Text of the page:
There may be some mathematicians who pursue their studies entirely for their own sake. Most men, however, think that the chief use of mathematics is found in the interpretation of nature. Now a man who studies a piece of mathematics in order to understand some natural phenomenon which he has seen, or to calculate the best arrangement of some experiment which he means to make, is likely to meet with far less distraction of mind than if his sole aim had been to sharpen his mind for the successful practice of the Law, or to obtain a high place in the Mathematical Tripos.
I have known men, who when they were at school, never could see the good of mathematics, but who, when in after life they made this discovery, not only became eminent as scientific engineers, but made considerable progress in the study of abstract mathematics. If our experimental course should help any of you to see the good of mathematics, it will relieve us of much anxiety, for it will not only ensure the success of your future studies, but it will make it much less likely that they will prove injurious to your health.
But why should we labour to prove the advantage of practical science to the University? Let us rather speak of the help which the University may give to science, when men well trained in mathematics and enjoying the advantages of a well-appointed Laboratory, shall unite their efforts to carry out some experimental research which no solitary worker could attempt.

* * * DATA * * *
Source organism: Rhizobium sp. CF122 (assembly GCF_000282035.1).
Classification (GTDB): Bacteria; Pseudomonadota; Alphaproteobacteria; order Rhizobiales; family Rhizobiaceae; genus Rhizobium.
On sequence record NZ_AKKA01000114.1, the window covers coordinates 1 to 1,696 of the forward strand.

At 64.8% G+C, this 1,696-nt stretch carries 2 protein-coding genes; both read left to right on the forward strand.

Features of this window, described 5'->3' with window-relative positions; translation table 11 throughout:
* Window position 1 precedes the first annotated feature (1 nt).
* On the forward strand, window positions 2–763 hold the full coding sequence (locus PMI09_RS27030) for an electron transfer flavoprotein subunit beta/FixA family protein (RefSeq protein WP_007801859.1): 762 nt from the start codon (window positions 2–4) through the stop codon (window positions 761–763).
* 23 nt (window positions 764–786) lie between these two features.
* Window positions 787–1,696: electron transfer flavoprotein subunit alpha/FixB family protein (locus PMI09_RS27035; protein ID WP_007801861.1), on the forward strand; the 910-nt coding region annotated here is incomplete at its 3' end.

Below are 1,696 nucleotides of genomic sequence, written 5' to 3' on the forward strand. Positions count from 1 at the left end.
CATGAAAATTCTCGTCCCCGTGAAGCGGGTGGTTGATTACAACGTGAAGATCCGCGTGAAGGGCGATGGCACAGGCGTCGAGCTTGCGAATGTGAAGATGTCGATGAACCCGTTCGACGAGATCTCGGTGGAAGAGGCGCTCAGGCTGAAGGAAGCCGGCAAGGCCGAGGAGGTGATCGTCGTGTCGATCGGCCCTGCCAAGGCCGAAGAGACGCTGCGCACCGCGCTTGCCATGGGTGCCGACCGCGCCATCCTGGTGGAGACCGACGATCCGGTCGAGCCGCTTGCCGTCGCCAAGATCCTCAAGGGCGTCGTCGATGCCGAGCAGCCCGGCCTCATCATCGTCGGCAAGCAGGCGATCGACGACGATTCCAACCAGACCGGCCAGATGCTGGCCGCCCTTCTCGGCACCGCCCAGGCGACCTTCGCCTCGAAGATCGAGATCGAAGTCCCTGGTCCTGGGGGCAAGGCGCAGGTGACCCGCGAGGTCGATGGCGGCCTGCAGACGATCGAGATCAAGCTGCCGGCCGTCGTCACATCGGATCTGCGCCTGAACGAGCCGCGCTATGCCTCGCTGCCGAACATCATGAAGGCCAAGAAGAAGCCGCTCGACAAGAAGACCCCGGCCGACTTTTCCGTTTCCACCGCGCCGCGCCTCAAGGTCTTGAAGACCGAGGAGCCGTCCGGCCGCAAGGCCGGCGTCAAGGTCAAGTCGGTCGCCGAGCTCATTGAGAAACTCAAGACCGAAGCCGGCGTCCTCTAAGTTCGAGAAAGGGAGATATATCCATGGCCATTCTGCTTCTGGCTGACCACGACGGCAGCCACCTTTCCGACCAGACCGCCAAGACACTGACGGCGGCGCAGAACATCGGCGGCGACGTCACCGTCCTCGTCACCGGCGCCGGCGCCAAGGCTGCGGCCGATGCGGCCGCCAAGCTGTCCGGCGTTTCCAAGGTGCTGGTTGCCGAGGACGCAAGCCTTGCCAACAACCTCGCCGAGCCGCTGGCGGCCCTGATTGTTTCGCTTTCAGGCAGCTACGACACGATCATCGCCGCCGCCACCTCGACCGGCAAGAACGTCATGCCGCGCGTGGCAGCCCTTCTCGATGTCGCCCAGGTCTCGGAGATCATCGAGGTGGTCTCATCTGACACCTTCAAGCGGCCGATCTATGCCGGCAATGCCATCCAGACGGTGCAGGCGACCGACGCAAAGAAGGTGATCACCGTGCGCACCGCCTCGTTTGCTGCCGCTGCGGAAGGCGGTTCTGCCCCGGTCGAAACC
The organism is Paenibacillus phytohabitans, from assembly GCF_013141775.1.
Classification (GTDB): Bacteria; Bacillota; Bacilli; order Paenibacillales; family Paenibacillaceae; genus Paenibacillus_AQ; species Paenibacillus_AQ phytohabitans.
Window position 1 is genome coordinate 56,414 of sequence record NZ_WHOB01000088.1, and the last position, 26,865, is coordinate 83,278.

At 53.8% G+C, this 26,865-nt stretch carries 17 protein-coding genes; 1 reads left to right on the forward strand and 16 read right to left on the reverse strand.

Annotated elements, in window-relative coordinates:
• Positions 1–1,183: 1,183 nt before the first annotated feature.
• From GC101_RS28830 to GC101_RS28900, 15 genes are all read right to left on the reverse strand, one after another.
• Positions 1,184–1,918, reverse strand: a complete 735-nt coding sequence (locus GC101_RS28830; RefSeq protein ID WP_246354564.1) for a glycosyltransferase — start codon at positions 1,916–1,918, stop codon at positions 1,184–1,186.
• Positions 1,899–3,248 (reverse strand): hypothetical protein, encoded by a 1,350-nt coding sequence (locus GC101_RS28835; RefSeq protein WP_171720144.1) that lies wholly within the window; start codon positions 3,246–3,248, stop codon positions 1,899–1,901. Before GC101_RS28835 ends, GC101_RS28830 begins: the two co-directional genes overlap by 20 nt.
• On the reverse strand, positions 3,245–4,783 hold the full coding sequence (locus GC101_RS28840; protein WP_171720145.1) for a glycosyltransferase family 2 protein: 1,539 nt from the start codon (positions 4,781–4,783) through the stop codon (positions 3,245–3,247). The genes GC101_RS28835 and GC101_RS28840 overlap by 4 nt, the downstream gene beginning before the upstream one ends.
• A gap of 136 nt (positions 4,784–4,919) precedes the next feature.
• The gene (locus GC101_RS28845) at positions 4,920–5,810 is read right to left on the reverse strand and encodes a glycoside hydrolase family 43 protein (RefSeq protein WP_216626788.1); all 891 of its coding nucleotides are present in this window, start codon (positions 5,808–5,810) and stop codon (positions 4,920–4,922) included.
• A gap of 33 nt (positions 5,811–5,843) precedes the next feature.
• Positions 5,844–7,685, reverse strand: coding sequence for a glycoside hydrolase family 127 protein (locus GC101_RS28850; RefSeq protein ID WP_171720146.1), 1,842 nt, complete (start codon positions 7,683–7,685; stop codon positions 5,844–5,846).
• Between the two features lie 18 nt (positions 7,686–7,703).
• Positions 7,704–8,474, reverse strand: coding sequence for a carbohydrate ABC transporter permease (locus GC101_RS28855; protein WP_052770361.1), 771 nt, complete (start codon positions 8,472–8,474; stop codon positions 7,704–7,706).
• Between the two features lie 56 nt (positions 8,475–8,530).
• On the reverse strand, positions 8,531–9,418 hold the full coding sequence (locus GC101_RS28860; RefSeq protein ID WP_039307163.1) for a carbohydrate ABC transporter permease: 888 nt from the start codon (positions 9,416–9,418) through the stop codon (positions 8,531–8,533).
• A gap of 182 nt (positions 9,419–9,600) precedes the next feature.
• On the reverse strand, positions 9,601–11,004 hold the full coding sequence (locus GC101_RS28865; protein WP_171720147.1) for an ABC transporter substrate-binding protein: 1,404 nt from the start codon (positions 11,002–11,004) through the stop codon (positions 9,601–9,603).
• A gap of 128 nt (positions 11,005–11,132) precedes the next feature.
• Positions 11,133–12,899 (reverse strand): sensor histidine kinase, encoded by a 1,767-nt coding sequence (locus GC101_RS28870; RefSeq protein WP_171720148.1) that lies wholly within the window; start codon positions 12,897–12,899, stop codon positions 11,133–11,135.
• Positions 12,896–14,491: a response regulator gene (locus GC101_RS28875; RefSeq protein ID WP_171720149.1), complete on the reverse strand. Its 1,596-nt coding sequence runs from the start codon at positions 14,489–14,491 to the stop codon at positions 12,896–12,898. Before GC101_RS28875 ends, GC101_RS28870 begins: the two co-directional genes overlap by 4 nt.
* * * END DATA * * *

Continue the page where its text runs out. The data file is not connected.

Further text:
At first it is probable that our principal experimental work must be the illustration of particular branches of science, but as we go on we must add to this the study of scientific methods, the same method being sometimes illustrated by its application to researches belonging to different branches of science.
We might even imagine a course of experimental study the arrangement of which should be founded on a classification of methods, and not on that of the objects of investigation. A combination of the two plans seems to me better than either, and while we take every opportunity of studying methods, we shall take care not to dissociate the method from the scientific research to which it is applied, and to which it owes its value.
We shall therefore arrange our lectures according to the classification of the principal natural phenomena, such as heat, electricity, magnetism and so on.
In the laboratory, on the other hand, the place of the different instruments will be determined by a classification according to methods, such as weighing and measuring, observations of time, optical and electrical methods of observation, and so on.